8:43 PM - Audience Q&A time. More warnings about the infamous iPod question.
8:44 PM - Someone asks about the dolls naming convention, which is taken from the army's radio codes. In short: yes, the names are recycled (it's mentioned in the show the previous Sierra met an untimely demise); yes, there are more dolls than the 26 letters in the alphabet; and no, they haven't figured out how to account for that.
8:47 PM - A fan asks if the concept of reincarnation plays into the show at all. "I'm probably going to come back as a toad, but no," Joss quips. "I tend to think more about how messed up we are in this life than I do about the next."
8:49 PM - Fran jokes that he just wants one scene where we see Topher buying groceries... and runs into Paul. "A lot good ideas for season two are coming out," Joss responds sarcastically. Other fun Whedon wit - after Dichen says Enver Gjokaj is claustrophobic and even once got trapped inside his sleeping pod, Joss quips: "It's funny because he's not here."
8:52 PM - Someone asks why doesn't Joss just do "Dollhouse" for the web and charge $1.99 for each download. "We're not there," Joss notes. "But we are approaching an era where something like that [is possible]. A lot of us are sniffing around that very paradigm. But to work on a scale that we're working on with 'Dollhouse,' you know, when we're sitting on the set - which is as relaxing as it appears to be, it's lovely and calming - and ["Dr. Horrible"] was a great labor of love but when you get down to it, it's nice to have a set. It's nice to have to work on the scale that television brings. There's movies, TV, internet and movies can get so caught up in their scale they forget about their stories. The internet, right now it's very, very grass roots and there is only so much you can accomplish even though it's going to change. And I can't wait to see that. But right now TV exists on a level where you can tell kind of epic stories, really cinematic stories in a way you can't anywhere else."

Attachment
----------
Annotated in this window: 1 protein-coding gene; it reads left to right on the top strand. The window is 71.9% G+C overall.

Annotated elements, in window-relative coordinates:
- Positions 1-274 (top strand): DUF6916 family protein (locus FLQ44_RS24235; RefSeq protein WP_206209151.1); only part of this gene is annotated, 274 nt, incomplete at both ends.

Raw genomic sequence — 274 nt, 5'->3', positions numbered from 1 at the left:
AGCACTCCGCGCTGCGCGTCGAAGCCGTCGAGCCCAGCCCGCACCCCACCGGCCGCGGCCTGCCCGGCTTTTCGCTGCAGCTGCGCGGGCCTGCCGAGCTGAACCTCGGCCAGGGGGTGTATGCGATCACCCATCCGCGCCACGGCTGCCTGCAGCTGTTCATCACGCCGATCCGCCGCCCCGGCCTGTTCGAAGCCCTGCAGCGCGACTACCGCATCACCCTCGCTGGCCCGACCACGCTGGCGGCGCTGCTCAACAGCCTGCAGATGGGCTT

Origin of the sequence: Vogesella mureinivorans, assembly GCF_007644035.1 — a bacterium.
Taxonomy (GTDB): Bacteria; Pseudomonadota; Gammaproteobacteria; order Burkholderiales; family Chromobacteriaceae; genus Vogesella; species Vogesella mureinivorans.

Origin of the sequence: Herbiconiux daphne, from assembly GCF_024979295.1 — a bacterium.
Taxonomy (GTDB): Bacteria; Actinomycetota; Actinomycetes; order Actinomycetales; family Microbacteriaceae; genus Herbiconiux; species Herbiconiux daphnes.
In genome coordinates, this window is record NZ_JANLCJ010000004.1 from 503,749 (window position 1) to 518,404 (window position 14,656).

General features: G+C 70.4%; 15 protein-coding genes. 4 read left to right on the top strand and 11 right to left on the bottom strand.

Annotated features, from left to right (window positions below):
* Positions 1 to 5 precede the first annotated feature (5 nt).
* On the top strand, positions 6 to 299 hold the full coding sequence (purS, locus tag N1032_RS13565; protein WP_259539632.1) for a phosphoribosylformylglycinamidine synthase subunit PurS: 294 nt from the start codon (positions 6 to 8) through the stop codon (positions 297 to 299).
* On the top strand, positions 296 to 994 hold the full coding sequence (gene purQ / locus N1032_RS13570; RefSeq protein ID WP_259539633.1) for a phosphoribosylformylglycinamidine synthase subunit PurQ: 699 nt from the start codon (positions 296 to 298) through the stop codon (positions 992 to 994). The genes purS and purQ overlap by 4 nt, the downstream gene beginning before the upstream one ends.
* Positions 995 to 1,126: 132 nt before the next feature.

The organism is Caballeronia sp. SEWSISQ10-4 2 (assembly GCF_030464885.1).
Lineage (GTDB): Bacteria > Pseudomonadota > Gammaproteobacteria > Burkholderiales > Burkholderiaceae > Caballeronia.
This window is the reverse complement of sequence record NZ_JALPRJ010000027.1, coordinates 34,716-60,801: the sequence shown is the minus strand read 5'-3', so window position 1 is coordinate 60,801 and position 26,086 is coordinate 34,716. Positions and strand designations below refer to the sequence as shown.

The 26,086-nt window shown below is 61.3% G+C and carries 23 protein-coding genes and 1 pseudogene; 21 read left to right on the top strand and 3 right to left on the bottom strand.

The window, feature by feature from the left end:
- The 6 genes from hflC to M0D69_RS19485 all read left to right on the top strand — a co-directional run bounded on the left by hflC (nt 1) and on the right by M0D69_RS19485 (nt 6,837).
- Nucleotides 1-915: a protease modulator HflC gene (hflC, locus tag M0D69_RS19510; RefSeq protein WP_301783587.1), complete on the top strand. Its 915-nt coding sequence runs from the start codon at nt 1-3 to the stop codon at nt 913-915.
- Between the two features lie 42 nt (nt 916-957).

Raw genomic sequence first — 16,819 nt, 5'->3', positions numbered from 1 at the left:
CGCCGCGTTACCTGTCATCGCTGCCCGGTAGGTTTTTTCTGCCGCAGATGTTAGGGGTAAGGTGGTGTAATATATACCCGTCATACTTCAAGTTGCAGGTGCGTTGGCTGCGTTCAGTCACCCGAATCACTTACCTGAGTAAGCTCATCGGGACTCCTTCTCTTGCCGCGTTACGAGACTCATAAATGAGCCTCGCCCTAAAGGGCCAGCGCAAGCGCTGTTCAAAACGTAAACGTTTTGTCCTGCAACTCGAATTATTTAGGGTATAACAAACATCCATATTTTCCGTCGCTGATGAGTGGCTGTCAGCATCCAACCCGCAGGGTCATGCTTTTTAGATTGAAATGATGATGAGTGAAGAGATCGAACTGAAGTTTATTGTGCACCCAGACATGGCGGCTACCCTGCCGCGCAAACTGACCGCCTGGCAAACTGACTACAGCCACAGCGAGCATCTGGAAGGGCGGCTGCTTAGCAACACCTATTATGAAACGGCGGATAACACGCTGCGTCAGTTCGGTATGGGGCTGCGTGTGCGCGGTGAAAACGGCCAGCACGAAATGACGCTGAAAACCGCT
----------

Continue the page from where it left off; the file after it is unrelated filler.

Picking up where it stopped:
8:57 PM - A fan, citing very specific examples, wonders why the theme of human experimentation runs through all of Joss's shows. "And now so am I," a flustered Joss says. "Wow, yeah, that's a problem there... First of all, I think part of it has to do with, I'm very obsessed with the robot mythos as sort of a modern day Frankenstein thing which all goes back to the what are we, who made us, why are we the way we are. And human experimentation for me is a lot about socialization. It's all about what does society tell us we have to become and what is actually innate within us. So I watched the wrong movies when I was very young... I come back to Gigolo Joe [Jude Law's character] a lot, from 'A.I.'... there's something about the bythe way he lived that's fascinating to me, the specificity of what we're created for. 'A.I.' I think is probably the biggest influence because it's ostensibly about this doll searching for love. Doll/person/robot. But it's really about, you know, whether - as they say in the thing - whether or not we love them and how we imprint on people and what we need from people. I don't trust people and I don't like 'em."
9:03 PM - 35% - according to a joking Joss, the amount of the Dollhouse's secrets you'll learn in the season finale.
9:04 PM - That's it, whew! The marathon continues tomorrow.